Posted by Tim on December 26, 2000 at 15:37:03:
My apartment's lease expired on August 31. I expected to renew the lease for 1 year at that point.
In mid-September, I phoned my landlord and asked him why he hadn't cashed the check for September (I figured he was holding it and wanted more cash, since the rent was to rise at that point based on a new lease). Until this date, we had gotten nothing in the mail re: a new lease.
It turned out he had not recieved a check. I had set up the payment as an automatic check through my bank, and I had set the terminal date for August (when the lease expired). In any event, I promised to send a check, and also asked what the new rent would be so I would know what to pay. He said just make it out for the old amount and he would adjust it later. During that call I also told him that we had not recieved a new lease in the mail.
I paid Sept, Oct Nov and Dec rents on time (the checks were cashed) for the old amount and heard nothing from my landlord.
Last week I recieved a letter and a copy of a lease renewal letter dated April which I had never seen, setting out the terms of the lease, and asking for us to sign the lease, which would also require us to pay for the differential in rent for the four months that had passed. The letter also stated that we had not responded in any way to the lease renewal (true to the extent that we had not repsponded to the April letter, which we never recieved, but not true given the September phone conversation).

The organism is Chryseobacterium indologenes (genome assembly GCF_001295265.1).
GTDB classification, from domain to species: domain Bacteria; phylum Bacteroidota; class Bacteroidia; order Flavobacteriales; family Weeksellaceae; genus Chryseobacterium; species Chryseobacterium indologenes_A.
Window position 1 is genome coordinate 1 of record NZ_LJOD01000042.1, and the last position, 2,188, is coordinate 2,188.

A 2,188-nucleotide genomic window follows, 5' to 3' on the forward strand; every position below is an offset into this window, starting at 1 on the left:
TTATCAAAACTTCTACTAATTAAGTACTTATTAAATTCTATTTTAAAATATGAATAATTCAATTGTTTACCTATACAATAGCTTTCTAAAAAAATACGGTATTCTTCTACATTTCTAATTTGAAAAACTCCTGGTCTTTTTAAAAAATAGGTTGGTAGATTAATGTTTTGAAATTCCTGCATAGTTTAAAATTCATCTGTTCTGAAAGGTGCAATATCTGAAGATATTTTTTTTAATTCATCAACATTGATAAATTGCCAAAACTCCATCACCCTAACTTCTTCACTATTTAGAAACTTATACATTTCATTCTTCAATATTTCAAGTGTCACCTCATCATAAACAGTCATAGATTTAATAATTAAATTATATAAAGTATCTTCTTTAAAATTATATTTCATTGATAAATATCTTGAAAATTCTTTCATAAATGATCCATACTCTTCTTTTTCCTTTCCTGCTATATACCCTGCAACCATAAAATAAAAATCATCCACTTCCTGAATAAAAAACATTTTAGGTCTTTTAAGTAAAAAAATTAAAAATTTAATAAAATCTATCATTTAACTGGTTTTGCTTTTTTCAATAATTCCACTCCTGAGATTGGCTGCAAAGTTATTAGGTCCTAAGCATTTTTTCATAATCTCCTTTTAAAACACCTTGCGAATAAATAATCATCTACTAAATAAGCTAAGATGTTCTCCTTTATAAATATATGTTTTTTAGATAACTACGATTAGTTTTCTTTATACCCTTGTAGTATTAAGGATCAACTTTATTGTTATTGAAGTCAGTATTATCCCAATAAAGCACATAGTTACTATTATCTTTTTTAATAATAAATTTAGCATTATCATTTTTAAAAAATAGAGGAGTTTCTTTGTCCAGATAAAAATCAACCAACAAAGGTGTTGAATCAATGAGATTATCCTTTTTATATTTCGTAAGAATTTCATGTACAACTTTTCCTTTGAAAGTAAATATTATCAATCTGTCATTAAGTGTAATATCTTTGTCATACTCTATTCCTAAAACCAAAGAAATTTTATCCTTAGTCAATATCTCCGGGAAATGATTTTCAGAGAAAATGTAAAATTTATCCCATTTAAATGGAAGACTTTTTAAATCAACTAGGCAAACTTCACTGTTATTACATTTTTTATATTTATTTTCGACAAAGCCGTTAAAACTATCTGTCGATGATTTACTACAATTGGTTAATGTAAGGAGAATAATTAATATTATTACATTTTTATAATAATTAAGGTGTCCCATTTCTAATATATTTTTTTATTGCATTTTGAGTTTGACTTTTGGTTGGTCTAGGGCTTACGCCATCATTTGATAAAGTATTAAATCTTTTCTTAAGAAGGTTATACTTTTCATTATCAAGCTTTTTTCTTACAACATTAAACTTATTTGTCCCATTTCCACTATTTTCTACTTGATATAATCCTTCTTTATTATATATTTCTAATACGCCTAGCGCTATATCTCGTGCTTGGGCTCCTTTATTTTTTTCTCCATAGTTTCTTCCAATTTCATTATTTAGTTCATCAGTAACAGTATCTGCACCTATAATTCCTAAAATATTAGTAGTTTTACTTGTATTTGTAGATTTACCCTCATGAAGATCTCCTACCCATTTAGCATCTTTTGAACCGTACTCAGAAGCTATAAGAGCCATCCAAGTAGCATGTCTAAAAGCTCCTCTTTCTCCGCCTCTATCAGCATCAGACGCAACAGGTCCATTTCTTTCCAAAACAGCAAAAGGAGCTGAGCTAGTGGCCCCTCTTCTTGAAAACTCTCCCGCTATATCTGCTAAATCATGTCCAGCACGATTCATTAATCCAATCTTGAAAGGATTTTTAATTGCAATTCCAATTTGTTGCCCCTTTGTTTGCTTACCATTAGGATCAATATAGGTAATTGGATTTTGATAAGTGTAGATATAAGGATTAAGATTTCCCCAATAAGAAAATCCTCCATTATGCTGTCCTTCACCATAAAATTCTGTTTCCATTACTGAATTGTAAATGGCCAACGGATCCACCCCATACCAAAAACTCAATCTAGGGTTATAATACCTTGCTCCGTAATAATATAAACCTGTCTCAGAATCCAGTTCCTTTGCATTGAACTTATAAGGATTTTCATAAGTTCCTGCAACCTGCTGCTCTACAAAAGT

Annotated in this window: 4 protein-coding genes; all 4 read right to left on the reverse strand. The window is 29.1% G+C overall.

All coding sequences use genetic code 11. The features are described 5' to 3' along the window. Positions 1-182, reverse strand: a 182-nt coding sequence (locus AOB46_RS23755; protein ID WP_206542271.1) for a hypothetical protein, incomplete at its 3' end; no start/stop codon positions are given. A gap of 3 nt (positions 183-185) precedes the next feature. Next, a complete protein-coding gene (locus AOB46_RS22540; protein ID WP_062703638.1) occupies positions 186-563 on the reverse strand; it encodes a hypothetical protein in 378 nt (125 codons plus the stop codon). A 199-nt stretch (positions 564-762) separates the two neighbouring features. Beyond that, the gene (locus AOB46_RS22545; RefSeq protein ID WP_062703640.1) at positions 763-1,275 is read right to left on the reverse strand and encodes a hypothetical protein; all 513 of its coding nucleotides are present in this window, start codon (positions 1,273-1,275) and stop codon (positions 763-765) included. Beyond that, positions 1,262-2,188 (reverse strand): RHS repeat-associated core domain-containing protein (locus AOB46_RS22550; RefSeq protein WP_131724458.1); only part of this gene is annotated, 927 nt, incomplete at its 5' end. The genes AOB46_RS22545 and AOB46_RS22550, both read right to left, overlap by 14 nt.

I think it is unreasonable for my landlord to retroactively ask for this differential. I want to simply propose that I pay the new rent from this point forward based on a new lease. I was prepared to pay him in September and was not trying to scam him in the least.
I'm fairly confident I am in the right as far as the back rent goes, but I want to be sure that He cant turn around and withdraw the previous lease offer and simply raise it even more to adjust for his lost revenue over the past 4 months.
Interested in any advice that anyone might offer.
I live in NYC in a market-rent situation and there are about 10 units in my bldg. (all rentals)
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